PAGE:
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I have a 2000 PSI Power Painter Plus. I would not recommend lower PSI versions because you will need to dilute thick, top-quality paints, which somewhat defeats the purpose of using top-quality paint.
The coverage is great. I painted a light-colored, interior surface a very dark color, changed my mind (or had it changed for me, if you know what I mean), and painted it a light color again. Each time took only one coat to cover the previous layer, which I considered rather impressive and virtually impossible with a brush or roller.
The speed is amazing; much quicker than a brush or roller or paint stick or power roller.
You do lose some of that saved time during clean-up. Clean-up is the major downside to using it. They really did not design it well for clean-up. There are lots of corners and crannies inside the unit in which the paint seeps and dries as you paint, which makes clean-up a real hassle. Thus, I only use it for larger jobs.
The aim is easy on complete walls or ceilings. I used a 3x1 foot metal guard that I held in my other hand that made doing corners amazingly easy. Because the spray only comes from one direction (on top of the gurad, instead of from the side of the guard), it does not bleed under the guard. It also has a low-pressure setting for more controlled spray areas. There is some overspray, but I attributed it to my inexpertise (spray only in the middle 2-feet of the guard, not near the edges). The aim does somewhat limit it to doing larger, uniform jobs. I cannot use it to paint the drywall between my exposed-beam ceiling without an undue amount of taping.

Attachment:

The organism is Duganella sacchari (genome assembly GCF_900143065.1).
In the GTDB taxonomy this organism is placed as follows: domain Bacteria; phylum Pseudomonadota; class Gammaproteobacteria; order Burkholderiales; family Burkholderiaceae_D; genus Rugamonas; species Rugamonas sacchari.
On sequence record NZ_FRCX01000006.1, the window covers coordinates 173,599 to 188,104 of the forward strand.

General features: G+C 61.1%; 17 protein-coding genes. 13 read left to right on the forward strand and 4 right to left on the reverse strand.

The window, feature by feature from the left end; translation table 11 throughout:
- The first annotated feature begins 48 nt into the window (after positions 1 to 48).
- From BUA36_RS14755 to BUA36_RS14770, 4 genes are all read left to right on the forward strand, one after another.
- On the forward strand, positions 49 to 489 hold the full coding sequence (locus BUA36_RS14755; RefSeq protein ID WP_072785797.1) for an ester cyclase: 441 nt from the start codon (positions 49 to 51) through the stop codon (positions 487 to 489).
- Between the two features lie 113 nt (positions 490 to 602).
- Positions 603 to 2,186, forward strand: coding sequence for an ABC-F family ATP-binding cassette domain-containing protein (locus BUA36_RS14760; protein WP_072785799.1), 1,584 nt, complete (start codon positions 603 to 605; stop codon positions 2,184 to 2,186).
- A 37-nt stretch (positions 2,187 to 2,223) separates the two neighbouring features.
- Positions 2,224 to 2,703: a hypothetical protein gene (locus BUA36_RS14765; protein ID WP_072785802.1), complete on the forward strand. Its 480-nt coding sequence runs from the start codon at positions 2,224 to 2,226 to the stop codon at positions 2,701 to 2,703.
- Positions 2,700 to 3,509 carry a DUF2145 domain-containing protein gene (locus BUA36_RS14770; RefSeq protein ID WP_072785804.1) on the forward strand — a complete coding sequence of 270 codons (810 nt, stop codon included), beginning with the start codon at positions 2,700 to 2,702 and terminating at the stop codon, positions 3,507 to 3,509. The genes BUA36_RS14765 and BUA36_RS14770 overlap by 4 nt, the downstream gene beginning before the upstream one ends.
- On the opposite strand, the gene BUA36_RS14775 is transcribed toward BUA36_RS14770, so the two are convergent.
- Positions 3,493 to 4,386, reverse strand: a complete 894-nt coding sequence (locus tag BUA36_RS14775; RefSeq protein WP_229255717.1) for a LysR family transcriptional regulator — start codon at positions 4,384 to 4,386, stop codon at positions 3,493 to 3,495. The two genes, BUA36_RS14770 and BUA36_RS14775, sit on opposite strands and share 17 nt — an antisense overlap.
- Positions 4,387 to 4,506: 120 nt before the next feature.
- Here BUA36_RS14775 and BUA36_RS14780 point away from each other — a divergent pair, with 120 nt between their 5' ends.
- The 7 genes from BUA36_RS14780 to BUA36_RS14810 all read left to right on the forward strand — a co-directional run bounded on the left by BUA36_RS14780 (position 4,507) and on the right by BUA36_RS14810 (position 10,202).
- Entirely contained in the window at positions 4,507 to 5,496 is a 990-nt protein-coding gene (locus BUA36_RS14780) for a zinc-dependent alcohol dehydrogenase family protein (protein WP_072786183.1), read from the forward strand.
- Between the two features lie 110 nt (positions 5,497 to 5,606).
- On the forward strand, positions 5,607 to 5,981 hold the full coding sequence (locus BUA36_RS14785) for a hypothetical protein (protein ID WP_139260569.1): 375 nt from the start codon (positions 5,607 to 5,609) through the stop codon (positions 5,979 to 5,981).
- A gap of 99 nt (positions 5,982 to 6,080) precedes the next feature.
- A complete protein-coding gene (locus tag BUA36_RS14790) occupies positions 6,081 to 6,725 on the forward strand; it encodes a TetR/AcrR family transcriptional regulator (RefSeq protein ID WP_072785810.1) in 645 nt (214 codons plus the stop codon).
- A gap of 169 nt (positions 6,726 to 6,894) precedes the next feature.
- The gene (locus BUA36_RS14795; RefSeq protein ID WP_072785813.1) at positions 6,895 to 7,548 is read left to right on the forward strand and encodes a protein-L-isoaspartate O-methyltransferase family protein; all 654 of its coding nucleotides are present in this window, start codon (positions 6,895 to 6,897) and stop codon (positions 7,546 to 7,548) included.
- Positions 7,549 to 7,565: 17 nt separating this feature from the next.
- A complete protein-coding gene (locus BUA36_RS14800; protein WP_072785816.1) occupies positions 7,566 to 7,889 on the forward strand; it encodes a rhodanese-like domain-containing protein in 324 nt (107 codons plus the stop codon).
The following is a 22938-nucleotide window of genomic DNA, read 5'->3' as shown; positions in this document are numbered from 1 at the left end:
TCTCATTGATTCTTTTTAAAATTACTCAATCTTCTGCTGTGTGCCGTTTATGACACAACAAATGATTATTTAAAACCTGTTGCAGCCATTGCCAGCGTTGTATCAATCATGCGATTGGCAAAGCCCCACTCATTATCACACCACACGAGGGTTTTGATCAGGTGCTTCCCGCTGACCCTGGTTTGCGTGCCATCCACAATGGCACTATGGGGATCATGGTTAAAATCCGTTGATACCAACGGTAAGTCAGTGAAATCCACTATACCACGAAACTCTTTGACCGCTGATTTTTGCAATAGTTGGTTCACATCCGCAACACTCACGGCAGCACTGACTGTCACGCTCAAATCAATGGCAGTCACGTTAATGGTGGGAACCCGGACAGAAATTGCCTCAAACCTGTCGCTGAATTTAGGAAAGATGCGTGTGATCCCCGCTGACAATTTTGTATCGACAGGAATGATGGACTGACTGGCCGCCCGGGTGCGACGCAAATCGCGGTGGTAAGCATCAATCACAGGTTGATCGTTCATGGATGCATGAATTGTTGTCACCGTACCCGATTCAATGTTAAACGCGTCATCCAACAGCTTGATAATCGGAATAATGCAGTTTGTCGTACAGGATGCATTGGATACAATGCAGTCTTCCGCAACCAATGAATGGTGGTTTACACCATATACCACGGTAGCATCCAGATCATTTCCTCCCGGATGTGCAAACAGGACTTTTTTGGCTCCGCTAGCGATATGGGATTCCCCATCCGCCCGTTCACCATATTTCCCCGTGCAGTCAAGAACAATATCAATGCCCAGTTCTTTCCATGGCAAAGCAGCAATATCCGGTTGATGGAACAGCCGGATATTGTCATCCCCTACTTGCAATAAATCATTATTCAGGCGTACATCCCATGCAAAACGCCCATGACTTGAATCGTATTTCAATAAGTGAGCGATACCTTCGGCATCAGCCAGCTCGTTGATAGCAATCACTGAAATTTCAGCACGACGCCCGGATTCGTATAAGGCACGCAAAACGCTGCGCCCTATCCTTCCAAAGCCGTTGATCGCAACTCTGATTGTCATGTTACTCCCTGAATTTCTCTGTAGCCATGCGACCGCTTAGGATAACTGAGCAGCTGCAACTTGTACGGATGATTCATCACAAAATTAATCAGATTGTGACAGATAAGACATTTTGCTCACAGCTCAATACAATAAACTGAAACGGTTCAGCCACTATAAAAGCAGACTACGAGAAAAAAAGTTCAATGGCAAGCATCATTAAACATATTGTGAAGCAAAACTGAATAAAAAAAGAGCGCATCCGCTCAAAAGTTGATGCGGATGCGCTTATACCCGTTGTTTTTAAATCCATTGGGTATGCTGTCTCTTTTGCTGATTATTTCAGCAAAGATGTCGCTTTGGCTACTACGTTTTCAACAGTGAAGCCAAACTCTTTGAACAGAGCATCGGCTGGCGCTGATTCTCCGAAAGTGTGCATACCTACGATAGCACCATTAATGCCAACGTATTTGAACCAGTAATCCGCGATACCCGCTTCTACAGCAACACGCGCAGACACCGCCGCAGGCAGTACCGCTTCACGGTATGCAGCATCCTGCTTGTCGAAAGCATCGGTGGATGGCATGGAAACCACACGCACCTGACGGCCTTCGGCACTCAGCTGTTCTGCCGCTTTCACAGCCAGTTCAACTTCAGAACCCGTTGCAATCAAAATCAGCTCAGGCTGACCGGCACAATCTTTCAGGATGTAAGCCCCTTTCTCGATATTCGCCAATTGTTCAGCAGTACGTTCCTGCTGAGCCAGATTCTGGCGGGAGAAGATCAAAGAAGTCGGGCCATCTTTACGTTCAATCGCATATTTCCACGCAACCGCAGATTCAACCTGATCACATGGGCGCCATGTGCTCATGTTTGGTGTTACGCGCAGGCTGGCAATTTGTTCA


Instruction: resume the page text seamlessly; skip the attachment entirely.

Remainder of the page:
The noise is surprisingly loud (like a quiet school fire alarm), but not intolerably so. I have used it indoors with no problem. You can wear earplugs if it bothers you.
Also, you mentioned that you have cedar shingles, which would make the sprayer even better for you and really ideal for the job due to the irregular surface. Brushes and rollers take a long time to paint irregular surfaces, whereas it takes NO additional time with a sprayer You spray in side-to-side strokes and the spray shoots in about a 45 degree angle each way, even when tightened to a line, so the spray hits the surface from every direction as you make each pass.
I used the sprayer on a popcorn ceiling and some rough-grade, exterior siding with little indented canyons, and NOTHING works better. (Same for textured ceilings and walls). You can easily get at all angles of even the most lumpy, awkward spot of popcorn or texture, and you do not knock off any of the popcorn into your brush or roller. All while still spraying a nice, uniform layer of paint with no brush or roller marks. So it would be ideal for your job.
Note: Lowe's price was about $30 more than Home Depot's when I bought mine.
[This message has been edited by Lawrence (edited July 28, 2001).]